basis for a defining language.

 4. Normative language:  Since the defining language must have a limited
    number of primitives in order to simplify the semantic foundations,
    it is likely to be too low-level a language to provide all the
    features needed in a practical conceptual schema language.  To
    support all those features, the X3H4.6 Task Group will define a
    normative language whose semantics will be defined by its mapping
    to the defining language, but it will be rich enough to include a
    superset of the semantics of all the existing schema languages.

Basic position presented by the X3H4.6 Task Group to the full ANSI X3H4

 1. Of the existing schema languages, NIAM and conceptual graphs
    were considered to be the best candidates to express the IRDS
    conceptual schema.  They are both highly readable graphic languages
    with a well-defined theoretical basis, a 15-year history of
    research publications, world-wide user communities, and commercial
    applications in production use.  Furthermore, they complement one
    another:  NIAM is a superset of Entity-Relationship diagrams that
    can specify the type hierarchy, functional dependencies, and certain
    kinds of constraints in a compact way, but it cannot represent all
    of first-order logic.  Conceptual graphs can represent all of logic,
    and their basis in natural language semantics can simplify the
    mapping to structured English or French.  Certain implementations
    of NIAM supplement the diagrams with a linear language RIDL*, and
    conceptual graphs can be used as a replacement for RIDL*.

 2. A new normative language for the IRDS conceptual schema should be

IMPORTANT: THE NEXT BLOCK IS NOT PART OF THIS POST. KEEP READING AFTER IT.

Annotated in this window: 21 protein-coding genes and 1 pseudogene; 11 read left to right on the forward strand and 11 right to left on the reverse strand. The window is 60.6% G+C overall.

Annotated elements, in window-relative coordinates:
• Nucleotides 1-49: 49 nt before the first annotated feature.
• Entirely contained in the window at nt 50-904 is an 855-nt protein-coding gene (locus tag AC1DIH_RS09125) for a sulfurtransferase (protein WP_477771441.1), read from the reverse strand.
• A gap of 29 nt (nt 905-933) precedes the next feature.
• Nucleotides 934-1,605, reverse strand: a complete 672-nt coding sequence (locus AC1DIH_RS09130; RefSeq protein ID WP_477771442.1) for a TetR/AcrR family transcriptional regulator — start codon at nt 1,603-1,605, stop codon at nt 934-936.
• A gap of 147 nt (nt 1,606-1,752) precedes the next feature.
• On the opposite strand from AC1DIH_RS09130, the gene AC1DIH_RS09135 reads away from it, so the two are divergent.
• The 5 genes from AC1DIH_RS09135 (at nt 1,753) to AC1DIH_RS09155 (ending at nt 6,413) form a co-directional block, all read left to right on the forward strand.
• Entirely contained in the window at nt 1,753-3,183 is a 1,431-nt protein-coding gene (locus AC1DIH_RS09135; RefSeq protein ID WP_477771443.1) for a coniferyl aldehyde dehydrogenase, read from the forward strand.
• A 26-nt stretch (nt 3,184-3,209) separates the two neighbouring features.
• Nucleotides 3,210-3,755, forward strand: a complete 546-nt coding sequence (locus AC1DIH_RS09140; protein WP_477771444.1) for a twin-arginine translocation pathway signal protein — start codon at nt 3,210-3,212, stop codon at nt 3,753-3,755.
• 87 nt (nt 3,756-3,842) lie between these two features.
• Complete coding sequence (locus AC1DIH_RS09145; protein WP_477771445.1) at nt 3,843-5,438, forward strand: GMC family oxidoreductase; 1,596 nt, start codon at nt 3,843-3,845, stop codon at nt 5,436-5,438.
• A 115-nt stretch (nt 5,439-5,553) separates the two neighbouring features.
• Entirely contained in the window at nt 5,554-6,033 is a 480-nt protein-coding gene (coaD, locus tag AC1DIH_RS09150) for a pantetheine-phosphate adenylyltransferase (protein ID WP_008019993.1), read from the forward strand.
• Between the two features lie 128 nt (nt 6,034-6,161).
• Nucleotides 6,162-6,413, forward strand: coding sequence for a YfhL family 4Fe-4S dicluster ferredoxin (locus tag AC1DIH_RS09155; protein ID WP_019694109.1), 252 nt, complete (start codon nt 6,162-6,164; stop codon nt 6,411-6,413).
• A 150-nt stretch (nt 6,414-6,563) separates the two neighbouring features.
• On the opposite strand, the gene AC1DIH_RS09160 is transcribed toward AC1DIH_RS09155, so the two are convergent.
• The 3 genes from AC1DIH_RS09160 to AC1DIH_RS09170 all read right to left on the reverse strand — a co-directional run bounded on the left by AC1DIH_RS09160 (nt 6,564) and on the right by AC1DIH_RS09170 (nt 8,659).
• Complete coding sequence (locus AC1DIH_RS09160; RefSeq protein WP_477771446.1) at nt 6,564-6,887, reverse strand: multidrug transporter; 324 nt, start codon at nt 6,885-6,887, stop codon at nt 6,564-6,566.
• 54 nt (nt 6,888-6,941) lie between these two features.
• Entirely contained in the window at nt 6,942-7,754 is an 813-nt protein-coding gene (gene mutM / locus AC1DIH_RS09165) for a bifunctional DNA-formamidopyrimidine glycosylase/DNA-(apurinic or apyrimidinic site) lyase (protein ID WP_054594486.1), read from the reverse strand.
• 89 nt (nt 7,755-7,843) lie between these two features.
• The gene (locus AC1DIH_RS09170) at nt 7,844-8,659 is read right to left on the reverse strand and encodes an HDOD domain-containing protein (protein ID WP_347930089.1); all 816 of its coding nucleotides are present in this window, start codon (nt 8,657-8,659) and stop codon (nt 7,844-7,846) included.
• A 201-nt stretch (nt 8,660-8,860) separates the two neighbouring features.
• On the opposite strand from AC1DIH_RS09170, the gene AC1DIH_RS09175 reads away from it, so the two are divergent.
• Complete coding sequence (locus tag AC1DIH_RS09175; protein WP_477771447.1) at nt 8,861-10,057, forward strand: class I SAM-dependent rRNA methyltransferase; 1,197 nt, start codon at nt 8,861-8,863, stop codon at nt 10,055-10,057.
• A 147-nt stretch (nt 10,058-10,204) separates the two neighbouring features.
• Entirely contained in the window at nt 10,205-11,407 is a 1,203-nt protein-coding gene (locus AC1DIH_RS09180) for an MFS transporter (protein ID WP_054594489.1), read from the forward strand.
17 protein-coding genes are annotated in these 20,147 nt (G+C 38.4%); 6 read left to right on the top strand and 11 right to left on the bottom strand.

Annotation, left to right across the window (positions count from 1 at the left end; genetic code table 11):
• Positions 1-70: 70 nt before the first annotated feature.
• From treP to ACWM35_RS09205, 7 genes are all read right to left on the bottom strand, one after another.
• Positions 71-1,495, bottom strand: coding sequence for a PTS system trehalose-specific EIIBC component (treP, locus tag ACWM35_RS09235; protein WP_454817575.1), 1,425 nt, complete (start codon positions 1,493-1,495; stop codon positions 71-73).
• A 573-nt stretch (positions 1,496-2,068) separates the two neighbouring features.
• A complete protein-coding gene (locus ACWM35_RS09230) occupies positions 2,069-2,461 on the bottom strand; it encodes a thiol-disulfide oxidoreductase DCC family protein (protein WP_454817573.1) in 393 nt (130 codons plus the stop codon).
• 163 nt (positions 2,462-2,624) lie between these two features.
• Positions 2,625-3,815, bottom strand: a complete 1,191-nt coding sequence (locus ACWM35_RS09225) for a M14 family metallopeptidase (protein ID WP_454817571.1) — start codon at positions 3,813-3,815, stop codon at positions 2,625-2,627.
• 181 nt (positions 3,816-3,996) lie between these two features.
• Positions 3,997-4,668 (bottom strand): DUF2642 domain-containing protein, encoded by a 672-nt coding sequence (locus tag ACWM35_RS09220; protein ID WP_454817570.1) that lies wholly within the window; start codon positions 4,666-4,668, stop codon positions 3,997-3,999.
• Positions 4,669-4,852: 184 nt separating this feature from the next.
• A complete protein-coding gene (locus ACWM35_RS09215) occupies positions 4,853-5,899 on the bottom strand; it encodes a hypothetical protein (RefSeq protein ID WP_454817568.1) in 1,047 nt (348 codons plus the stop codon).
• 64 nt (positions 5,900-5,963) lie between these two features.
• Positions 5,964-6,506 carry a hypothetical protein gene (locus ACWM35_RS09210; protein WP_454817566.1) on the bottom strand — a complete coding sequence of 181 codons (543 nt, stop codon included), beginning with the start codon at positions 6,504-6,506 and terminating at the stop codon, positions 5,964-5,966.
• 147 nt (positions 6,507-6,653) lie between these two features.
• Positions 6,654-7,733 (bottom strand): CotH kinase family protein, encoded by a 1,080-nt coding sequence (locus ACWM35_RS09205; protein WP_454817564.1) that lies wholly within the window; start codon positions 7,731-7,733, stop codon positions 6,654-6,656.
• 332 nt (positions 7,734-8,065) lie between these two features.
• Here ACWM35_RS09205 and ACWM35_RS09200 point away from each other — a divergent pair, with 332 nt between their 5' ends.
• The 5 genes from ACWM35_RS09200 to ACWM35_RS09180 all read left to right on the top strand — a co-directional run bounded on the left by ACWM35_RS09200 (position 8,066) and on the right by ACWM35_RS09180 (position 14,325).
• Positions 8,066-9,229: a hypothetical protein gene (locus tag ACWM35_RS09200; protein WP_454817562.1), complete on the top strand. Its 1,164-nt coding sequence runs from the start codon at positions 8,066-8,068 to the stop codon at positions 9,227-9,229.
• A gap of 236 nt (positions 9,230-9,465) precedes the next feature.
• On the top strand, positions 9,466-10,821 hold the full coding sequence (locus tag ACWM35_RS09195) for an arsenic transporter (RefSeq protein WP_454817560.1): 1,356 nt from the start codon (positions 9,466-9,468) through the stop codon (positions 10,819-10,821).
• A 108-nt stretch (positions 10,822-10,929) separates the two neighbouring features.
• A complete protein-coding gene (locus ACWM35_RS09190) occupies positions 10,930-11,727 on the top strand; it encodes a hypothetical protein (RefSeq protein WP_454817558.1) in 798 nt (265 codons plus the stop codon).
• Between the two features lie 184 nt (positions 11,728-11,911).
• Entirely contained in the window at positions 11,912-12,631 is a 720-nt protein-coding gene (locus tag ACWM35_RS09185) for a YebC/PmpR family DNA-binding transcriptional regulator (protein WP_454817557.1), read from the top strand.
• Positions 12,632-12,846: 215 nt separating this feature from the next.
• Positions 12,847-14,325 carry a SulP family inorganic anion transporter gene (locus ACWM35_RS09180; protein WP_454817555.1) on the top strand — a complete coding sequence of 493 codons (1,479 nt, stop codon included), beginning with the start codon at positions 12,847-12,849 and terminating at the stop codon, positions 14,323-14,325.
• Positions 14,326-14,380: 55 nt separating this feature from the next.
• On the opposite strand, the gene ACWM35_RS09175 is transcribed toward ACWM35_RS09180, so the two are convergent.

based on conceptual graphs and NIAM.  Some work is needed to merge
    them in a seamless way and to add any and all features necessary
    to support the existing schema languages.  Although any feature of
    NIAM could be defined in CGs, the two languages have complementary
    strengths:  NIAM is very concise for representing the type hierarchy
    and certain constraints, while CGs are a good intermediate language
    for mapping to other forms of logic and to stylized natural language.

 3. To avoid endless arguments about the advantages of diamonds, ovals,
    decorated boxes, solid lines vs. dotted lines, etc., the normative
    language will be defined only by an abstract syntax.  Examples will
    be given in the current notations for NIAM and conceptual graphs,
    but the details of the concrete syntax will not be standardized until
    much later, if at all.

 4. The stylized NL should have an unambiguous syntax that could express
    every feature of the normative language.  It could therefore be used
    for comments, help facilities, and documentation.  Programmers and
    designers who do not have a strong background in logic could use it
    for both reading and writing specifications that would be translated
    into the normative language.

 5. Other languages may also be used to define an IRDS conceptual schema,
    but for each such language, there must be a pair of mapping grammars
    that specify the translations to and from the normative language.
    The translation from the normative language to another schema
    language need not be complete, since the existing schema languages
    typically express only a subset of what the normative language should
    express.  The IRDS committee will specify the formats for mapping
    other schema languages to the normative language.

 6. The X3H4.6 Task Group will prepare a technical report by Jan. 1992
    that presents this position, the rationale for it, and a discussion
    of all the issues, problems, etc.

 7. If the January technical report is approved in February, X3H4.6
    will work on a draft proposed standard.  The first draft should be
    finished sometime in mid 1992, but then it will have to be reviewed,
    revised, reviewed, revised, etc.  Don't expect an official ANSI
    standard until mid 1993 at the earliest.  1994 is more likely.

To clarify the terminology, X3H4.6 also proposed some basic definitions:

    A conceptual schema is an ontology for the objects and relationships
    belonging to a universe of discourse together with a set of necessary
    propositions about those objects and relationships.

    An ontology is a set of types for classifying everything that exists